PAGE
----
Protecting Employee Data During Tax Season

Whether it’s an insurance application, a W-4 form, or a photocopy of a driver’s license, your employees’ sensitive information needs to be protected - especially during this extended tax season as scams and refund theft increases. While the IRS has made efforts to improve identity verification, scammers only need a few crucial pieces of data to file a fraudulent tax return and claim a refund. 

As an employer, it’s your responsibility to make sure that documents are stored securely and disposed of properly. If not, you could be faced with hefty fines from state and federal agencies. To ensure that personal information is safe from prying eyes, use these tips to create and implement a company-wide plan:

Practice Security Procedures

To keep your employees’ information protected, your company will need to develop and enforce security policies. These guidelines will dictate which information is deemed sensitive and how that data will be protected. Having these policies in place will also help determine which employees need access to what information. For example, Sales managers should have the authorization to view performance goals while HR managers should have access to tax paperwork. 

No matter what form the information is in, it should be stored safely. For paper records, ensure documents are kept in a locked location, like a secure room or fire-safe filing cabinet. Store digital records in a private server with password protection and data encryption. If your technology is more than a few years old, have it evaluated to confirm that it can protect and store information without being susceptible to viruses or bugs. 

To limit access, delegate the responsibility of managing private records to only a few individuals. This system not only controls who sees personal information, but also allows for easier office surveillance. If there are any situations where unauthorized individuals view protected information, an investigation needs to be launched promptly to determine why and where there was a breach in security. Once a cause is determined, use it as a learning experience and update your security policy to eliminate any flaws in the procedure.

Provide Training to Staff

With your company’s security policies in place, your staff will need to be trained on your new procedures. This education should also focus on general best practices for protecting private information. Use this time to remind employees about updating passwords regularly, not responding to phishing or spam emails, and avoiding the use of their social security numbers or bank account information whenever possible. While this might seem like obvious information, it’s beneficial to educate employees on these preventative measures.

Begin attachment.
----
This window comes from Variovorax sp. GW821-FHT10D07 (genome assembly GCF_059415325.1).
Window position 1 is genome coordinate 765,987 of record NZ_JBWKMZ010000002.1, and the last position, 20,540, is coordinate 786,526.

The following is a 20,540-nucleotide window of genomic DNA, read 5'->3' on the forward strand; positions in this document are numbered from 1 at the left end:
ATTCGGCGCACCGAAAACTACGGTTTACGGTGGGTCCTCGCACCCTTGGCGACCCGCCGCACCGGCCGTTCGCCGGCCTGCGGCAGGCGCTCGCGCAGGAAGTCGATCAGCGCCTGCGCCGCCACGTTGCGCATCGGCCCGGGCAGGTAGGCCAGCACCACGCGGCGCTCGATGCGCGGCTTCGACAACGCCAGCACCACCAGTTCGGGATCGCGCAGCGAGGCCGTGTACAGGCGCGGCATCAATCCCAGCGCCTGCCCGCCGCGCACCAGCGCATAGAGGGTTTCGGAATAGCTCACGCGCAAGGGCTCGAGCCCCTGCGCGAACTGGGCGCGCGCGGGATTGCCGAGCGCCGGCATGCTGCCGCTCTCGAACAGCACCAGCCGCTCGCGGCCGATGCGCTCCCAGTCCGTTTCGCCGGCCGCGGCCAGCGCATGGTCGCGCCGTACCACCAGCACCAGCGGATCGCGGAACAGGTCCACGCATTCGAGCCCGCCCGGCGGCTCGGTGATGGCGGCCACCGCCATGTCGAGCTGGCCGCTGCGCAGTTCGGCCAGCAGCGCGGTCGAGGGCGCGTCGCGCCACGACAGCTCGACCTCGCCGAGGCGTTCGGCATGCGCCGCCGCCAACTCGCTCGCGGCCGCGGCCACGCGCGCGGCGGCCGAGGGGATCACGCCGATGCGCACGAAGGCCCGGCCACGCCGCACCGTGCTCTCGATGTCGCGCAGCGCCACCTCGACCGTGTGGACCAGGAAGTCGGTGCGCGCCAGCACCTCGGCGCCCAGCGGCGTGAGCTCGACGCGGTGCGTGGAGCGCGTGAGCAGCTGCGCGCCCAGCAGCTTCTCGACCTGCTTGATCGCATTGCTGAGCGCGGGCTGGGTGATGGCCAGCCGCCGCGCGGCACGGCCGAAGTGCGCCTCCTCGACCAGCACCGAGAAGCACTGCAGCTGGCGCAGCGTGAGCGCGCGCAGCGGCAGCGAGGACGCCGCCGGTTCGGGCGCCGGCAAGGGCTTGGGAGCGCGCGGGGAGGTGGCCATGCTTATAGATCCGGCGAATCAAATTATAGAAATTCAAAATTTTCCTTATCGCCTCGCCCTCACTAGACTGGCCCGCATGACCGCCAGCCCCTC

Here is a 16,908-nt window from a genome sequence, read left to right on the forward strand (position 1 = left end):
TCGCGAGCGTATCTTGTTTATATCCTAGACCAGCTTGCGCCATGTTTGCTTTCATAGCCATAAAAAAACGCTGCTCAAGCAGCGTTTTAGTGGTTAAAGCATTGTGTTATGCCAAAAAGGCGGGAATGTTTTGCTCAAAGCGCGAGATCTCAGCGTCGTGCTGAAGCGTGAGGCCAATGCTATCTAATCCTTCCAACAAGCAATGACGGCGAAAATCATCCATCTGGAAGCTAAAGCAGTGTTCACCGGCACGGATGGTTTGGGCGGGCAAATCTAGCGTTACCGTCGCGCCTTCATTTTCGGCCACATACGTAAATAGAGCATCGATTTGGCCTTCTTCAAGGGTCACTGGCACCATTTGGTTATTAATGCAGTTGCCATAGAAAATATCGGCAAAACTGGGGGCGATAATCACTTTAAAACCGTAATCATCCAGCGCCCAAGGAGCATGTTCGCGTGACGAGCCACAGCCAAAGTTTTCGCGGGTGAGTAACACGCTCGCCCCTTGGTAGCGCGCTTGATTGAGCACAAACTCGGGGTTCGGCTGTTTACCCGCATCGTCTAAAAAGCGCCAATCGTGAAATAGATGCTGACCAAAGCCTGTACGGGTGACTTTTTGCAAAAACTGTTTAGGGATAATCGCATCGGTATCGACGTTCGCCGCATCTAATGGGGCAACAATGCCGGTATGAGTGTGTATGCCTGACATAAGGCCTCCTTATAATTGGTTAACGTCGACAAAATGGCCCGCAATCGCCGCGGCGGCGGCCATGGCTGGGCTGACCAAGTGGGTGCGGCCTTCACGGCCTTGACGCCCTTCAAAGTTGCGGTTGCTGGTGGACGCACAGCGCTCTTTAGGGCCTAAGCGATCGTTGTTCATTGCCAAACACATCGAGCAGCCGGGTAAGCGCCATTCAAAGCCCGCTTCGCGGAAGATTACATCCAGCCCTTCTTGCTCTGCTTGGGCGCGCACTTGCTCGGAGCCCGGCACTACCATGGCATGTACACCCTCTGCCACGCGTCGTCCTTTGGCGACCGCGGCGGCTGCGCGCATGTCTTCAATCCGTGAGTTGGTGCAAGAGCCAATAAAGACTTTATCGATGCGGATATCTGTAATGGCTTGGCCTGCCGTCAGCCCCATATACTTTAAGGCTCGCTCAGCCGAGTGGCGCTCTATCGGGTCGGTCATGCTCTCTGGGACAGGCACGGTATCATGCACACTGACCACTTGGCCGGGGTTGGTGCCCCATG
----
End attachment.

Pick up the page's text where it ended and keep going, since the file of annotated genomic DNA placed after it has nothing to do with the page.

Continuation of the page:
At the beginning of each year, your HR department should distribute W2s in a secure and timely manner. Make sure employees pick up their forms in-person and ask HR staff to double-check that their mailing addresses are accurate. If possible, you can even offer employees the opportunity to download their W2s from an online portal. This option not only speeds up the distribution of W2s, but also prevents the need to mail the forms to off-site employees. 

To further prevent tax-time identity theft, employees should file their returns as soon as possible. This will prevent identity thieves from using a fraudulent tax return to claim a refund later in the season. Getting a refund directly deposited into a bank account can also help stop the theft of paper checks coming in the mail. For employees new to filing taxes, encourage them to use a financial service that reduces fees for their tax return. This will enable them to track the deposit of their tax refund instantly and not have to wait for a monthly bank statement. Electing to have a tax refund directly deposited can even speed up the payment process by a couple of weeks.

Follow Recordkeeping Laws

Since most recordkeeping laws differ from state to state, you will need to research what regulations your company is required to comply with. The Department of Labor, Occupational Safety and Health Administration (OSHA), and many other federal agencies require different records to be retained for varying amounts of time. As a general rule, employee records should be kept for at least seven years after termination. Any benefits or medical records need to be held six years after the start date of an employee’s health plan. Hiring records also need to be stored for at least two years after the date an employee is hired. Before you destroy any out of date documents, you will need to check with the appropriate state and federal agencies to confirm that the records are no longer required. 

Once your records are approved for disposal, they will have to be destroyed appropriately. That means these documents will need to be shredded, burned, or pulverized. Whatever method you use, the records should be destroyed to the point of unreadability. If your company does not have the means to destroy records in-house, many third-party vendors can securely remove unneeded documents for off-site disposal.


The best way to stop identity theft is by preventing sensitive information from getting into the wrong hands. Since most cases of fraud start with a paper source, you can help protect your employees by implementing a data security policy. By keeping personal documents secured, educating your workforce, and using proper disposal methods, you can protect your employees’ information.

Topics: Payroll

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